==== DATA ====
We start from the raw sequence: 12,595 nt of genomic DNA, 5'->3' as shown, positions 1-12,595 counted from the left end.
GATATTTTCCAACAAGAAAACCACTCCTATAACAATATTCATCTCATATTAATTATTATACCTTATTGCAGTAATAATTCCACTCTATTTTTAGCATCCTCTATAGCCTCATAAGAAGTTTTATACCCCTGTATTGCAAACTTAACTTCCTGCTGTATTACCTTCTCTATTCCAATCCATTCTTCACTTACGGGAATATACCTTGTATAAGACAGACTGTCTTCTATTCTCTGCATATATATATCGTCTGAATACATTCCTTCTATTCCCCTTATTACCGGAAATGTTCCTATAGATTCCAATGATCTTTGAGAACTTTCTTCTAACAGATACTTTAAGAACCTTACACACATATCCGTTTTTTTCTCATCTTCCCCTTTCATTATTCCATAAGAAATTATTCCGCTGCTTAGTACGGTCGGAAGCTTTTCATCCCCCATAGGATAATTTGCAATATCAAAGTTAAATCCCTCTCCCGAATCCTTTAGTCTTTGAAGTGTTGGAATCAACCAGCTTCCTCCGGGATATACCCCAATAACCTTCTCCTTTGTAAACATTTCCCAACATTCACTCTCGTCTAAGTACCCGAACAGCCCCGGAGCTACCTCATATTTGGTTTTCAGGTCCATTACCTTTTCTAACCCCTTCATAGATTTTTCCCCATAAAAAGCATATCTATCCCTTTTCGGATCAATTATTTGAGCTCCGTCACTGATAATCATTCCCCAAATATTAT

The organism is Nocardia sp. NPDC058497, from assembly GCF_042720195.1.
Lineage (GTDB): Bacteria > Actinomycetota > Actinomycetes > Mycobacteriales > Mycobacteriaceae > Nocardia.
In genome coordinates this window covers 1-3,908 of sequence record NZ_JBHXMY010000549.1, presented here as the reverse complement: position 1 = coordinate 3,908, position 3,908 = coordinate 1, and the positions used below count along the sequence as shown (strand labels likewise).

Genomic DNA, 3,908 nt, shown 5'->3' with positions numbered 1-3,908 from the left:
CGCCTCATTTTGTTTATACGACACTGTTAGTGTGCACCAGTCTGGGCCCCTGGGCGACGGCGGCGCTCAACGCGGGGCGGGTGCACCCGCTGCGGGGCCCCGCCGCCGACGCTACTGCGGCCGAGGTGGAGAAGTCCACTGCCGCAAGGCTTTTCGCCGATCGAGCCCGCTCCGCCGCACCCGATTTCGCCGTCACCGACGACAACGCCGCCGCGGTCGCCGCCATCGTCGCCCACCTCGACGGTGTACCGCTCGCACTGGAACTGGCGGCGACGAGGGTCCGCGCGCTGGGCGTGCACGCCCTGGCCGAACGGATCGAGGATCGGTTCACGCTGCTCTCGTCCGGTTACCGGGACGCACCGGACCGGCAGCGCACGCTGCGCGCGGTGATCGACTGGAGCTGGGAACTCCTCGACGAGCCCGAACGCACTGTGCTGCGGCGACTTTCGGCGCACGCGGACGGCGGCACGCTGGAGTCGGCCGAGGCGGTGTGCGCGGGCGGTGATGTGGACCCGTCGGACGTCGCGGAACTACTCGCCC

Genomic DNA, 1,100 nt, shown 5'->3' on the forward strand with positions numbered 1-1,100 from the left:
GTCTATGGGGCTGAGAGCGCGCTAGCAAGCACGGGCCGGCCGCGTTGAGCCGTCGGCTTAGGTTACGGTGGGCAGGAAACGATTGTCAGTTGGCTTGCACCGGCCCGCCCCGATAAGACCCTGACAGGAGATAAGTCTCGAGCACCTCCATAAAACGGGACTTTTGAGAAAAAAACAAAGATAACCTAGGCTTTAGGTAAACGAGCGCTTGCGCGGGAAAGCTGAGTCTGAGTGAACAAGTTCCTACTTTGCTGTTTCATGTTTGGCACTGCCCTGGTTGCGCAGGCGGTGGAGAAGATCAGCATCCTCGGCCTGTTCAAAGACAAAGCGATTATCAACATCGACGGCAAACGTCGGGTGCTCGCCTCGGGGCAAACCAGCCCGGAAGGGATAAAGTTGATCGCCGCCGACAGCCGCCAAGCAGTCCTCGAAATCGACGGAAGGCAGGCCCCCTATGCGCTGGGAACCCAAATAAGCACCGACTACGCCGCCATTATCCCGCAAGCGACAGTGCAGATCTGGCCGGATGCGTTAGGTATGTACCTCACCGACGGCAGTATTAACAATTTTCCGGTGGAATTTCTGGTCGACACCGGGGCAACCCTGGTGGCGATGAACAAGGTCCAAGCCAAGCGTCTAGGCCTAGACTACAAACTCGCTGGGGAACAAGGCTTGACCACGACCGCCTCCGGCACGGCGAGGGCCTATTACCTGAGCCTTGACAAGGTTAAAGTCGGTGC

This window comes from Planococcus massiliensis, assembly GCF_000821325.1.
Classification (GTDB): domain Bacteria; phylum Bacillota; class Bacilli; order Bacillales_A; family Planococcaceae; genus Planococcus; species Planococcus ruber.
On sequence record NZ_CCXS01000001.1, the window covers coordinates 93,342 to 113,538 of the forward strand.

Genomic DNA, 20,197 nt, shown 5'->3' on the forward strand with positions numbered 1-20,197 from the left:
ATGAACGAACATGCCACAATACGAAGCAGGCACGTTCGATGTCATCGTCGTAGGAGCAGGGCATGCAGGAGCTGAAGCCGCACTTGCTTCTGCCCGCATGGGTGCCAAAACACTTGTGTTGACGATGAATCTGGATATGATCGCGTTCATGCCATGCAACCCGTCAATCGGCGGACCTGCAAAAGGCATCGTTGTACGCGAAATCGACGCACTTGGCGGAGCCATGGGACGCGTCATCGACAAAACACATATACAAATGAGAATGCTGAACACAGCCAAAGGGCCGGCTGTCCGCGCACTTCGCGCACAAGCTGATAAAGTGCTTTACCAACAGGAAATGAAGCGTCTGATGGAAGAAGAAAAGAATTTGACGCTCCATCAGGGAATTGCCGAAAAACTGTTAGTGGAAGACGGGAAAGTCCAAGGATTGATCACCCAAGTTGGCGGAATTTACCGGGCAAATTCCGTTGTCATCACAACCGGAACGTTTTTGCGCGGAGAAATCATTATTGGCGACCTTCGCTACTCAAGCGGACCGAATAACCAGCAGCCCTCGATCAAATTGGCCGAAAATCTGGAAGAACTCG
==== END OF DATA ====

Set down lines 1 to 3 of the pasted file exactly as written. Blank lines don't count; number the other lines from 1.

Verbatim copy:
We start from the raw sequence: 12,595 nt of genomic DNA, 5'->3' as shown, positions 1-12,595 counted from the left end.
GATATTTTCCAACAAGAAAACCACTCCTATAACAATATTCATCTCATATTAATTATTATACCTTATTGCAGTAATAATTCCACTCTATTTTTAGCATCCTCTATAGCCTCATAAGAAGTTTTATACCCCTGTATTGCAAACTTAACTTCCTGCTGTATTACCTTCTCTATTCCAATCCATTCTTCACTTACGGGAATATACCTTGTATAAGACAGACTGTCTTCTATTCTCTGCATATATATATCGTCTGAATACATTCCTTCTATTCCCCTTATTACCGGAAATGTTCCTATAGATTCCAATGATCTTTGAGAACTTTCTTCTAACAGATACTTTAAGAACCTTACACACATATCCGTTTTTTTCTCATCTTCCCCTTTCATTATTCCATAAGAAATTATTCCGCTGCTTAGTACGGTCGGAAGCTTTTCATCCCCCATAGGATAATTTGCAATATCAAAGTTAAATCCCTCTCCCGAATCCTTTAGTCTTTGAAGTGTTGGAATCAACCAGCTTCCTCCGGGATATACCCCAATAACCTTCTCCTTTGTAAACATTTCCCAACATTCACTCTCGTCTAAGTACCCGAACAGCCCCGGAGCTACCTCATATTTGGTTTTCAGGTCCATTACCTTTTCTAACCCCTTCATAGATTTTTCCCCATAAAAAGCATATCTATCCCTTTTCGGATCAATTATTTGAGCTCCGTCACTGATAATCATTCCCCAAATATTAT

The organism is Nocardia sp. NPDC058497, from assembly GCF_042720195.1.